In 1923, Kahnweiler gave Gris an exhibition in his Galerie Simon in Paris, as did the Galerie Flechtheim in Berlin. The next year the latter gallery gave him a show in Dusseldorf.

More articulate than most painters, Gris delivered his culminating lecture, Des Possibilités de la Peinture/Possibilities of Painting, at the Sorbonne in 1924.

After 16 years of living in the Bateau-Lavoir on rue Ravignan in the filthiest lodgments conceivable, Gris moved, about 1922, to suburban Boulogne and a nice apartment.

For seven years after leaving the Tenon Hospital, Gris kept an enfeebled grip on life. He was forced to spend the winters in warm climes far from Paris. But his weakness drove him to more determined exertion — foxtrot, costume balls, and amorous conquest. Kahnweiler followed him into the Bailer, the Elysée-Montmartre, and the Moulin Rouge in order to get him out early and back to bed.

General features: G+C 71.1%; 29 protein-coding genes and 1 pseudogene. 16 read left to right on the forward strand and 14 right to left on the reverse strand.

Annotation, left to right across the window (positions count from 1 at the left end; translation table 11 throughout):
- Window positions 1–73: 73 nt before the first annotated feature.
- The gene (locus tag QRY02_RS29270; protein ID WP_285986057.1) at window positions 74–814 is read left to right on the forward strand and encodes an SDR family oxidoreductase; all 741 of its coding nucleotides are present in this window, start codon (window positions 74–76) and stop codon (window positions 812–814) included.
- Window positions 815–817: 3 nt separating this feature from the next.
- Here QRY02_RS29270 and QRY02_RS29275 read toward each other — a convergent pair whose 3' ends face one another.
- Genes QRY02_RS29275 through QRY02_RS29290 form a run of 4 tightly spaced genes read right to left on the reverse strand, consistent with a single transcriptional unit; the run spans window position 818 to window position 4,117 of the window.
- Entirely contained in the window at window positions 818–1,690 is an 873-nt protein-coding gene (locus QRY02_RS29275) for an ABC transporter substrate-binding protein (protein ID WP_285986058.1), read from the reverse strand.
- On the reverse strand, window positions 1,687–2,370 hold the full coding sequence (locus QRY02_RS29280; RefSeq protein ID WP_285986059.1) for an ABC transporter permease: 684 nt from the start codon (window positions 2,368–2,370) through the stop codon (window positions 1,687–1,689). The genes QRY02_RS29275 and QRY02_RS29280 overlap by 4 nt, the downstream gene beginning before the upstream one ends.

The affectionate devotion of Kahnweiler to Gris these years had been compared to the solicitude of Theo Van Gogh for his brother Vincent. In Puget-Théniers, where he had gone for the winter of 1927, Gris was stricken with an attack of uremia brought on by addiction to morphine, which he had been using to calm asthmatic convulsions. He struggled back to his suburban Paris apartment, pained, bitter, and abrasive of his friends who gathered around him.

When Gris died of renal failure at 40, this exuberant epoch in Kahnweiler's life came to a sudden end. Though not so popularly recognized as Braque or Picasso, says Albert L. Herbert, "Gris was a seminal force in modern art. His penchant for crisply defined forms and exquisite geometry placed him in the tradition of Ingres and Seurat and, with his highly personal sense of color, led him towards a structure of architectonic clarity whose impress was widely felt, even by Braque and Picasso."